I just read an article about how the stories surrounding this death relate to the stigma involved with suicide as well as medications. When someone dies from opening up the veins in their arms, the razor blade isn’t blamed, the author said. I see her point, but also see the flaws in that argument since weapons don’t alter one’s thoughts the way many drugs can. I maintain my agreement with Vicky and my own statements throughout this post regarding the devastating mood effects the combination of butalbital, caffeine, and Ativan can have. HOWEVER. Depression leads to suicide. Ativan and Butalbital did not kill Chris Cornell. Depression did. The meds may have altered that triumphant will to live despite the darkness just enough for him to give in to the rain that couldn’t, finally, be washed away. Depression needs to be discussed without shame and blame. Depression kills. 

As for me, please know that I am MUCH more careful with medications now. There is no reason to worry about Current Me. But Past Me? Damn girl, that was some stupid, careless shit. Careless because of my occasional choice to start drinking before all the chemicals were out of my system; but yet, I was taking legitimately prescribed meds for the symptoms of my illness. And I could have died. Why didn’t I? Other than occasionally wanting to go to sleep and never wake up I have never truly felt suicidal (exceptions would be when I took Topamax and other anti-epileptics, but even then it was sleep forever type suicidal). I have never had to engage in that fight to overcome constant thoughts of ending my life.

I am more relieved than I can say that my family was spared the agony Vicky and her kids are enduring right now, because I think she was right. Without that strange but familiar-to-me cocktail of meds, maybe Chris would not have taken his life after surviving so much for so long; after publicly grieving the early deaths of his friends and contemporaries; after marrying again and producing children who are still young (he also has as an older daughter). There but for the grace of John, X, & Zo go I, as paraphrased from Winston Churchill, Sherlock Holmes, and Simon & Garfunkel. Or maybe, I simply was never at that kind of risk because my own depression never convinced me my family would be better off without me. Suicide is not selfish. For those who suffer that severely it can feel like the only option. Suicidal ideation, especially exacerbated by mind-altering drugs, tricks you into believing your loved ones will be better off without you to bring them down and perhaps ruin their lives as your own feels ruined beyond redemption and repair.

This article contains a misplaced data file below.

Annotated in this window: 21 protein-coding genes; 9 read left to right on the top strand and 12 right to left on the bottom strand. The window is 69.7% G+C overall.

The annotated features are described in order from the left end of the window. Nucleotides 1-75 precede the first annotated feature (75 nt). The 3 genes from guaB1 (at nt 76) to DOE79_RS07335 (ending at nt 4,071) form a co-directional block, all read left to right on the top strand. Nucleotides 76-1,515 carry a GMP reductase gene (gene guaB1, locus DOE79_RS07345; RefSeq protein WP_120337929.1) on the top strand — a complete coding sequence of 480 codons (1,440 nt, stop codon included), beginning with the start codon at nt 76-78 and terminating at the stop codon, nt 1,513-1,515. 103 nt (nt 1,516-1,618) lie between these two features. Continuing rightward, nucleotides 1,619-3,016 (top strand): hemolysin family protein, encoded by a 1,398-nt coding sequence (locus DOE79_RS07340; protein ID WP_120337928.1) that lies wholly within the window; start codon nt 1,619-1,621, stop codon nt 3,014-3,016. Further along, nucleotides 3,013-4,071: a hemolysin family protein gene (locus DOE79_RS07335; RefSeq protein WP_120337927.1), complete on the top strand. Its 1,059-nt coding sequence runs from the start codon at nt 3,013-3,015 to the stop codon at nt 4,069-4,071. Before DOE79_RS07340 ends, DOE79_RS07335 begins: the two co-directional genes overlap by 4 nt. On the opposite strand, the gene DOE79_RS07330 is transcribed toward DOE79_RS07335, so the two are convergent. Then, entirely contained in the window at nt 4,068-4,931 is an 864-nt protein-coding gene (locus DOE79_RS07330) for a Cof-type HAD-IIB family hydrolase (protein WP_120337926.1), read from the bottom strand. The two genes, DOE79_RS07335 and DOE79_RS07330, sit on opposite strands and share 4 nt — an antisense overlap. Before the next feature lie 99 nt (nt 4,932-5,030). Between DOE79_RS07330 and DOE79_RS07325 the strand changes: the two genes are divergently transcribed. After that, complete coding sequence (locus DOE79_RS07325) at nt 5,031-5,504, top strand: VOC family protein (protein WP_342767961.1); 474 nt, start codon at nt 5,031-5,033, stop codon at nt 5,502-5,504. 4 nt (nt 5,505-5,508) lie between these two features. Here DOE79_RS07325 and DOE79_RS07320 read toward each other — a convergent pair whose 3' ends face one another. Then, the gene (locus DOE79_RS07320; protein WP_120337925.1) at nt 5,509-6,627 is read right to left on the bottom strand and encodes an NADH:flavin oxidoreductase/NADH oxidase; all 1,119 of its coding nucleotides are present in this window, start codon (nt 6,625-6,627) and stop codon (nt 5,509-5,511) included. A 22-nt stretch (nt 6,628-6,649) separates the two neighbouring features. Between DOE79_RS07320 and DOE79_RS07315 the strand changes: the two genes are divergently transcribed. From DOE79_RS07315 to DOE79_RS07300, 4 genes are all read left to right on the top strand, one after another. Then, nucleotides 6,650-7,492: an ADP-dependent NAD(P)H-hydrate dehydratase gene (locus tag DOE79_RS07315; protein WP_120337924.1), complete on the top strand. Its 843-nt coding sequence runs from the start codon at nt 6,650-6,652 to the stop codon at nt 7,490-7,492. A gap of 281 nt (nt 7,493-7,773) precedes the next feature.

Chris Cornell, you beautiful, troubled man, thank you for creating art that soothed my traumatized partner in his youth. Thank you for your words and your voice, which sustained much of Generation X when we were falling on our own black days. What trauma did you suffer in your own childhood that created the anxiety and depression you sang about and spoke of in interviews? What supreme sadness bubbled to the surface that made death seem like the only way out?

This post has morphed many times. It no longer flows as well as I’d like. But there is nothing easy about discussing depression, trauma, grief, and suicide. PLEASE, readers of my blog, sufferers of chronic pain and depression and PTSD, substance-users, whether illicit or prescribed or both, trauma survivors, suicidal-thought fighters, you are not alone. You are worthy. Whether I know you or not I am glad to share this planet with you. Get through the next hour, the next day, one moment at a time. Get help. 

I am so glad I got to see Chris perform in his grunge heyday. I am so glad that despite frequently imbibing nearly the identical combination of meds found in his toxicology report, I am still here to rock out to and revel in his tortured genius, his swan songs; that, as Eddie Vedder triumphantly bellowed through the pouring rain at that same Lollapalooza in 1992, I’m still alive. 

I just wish Chris Cornell were still alive too. Oh but do I deserve to be / Is that the question? / And if so, if so / Who answers?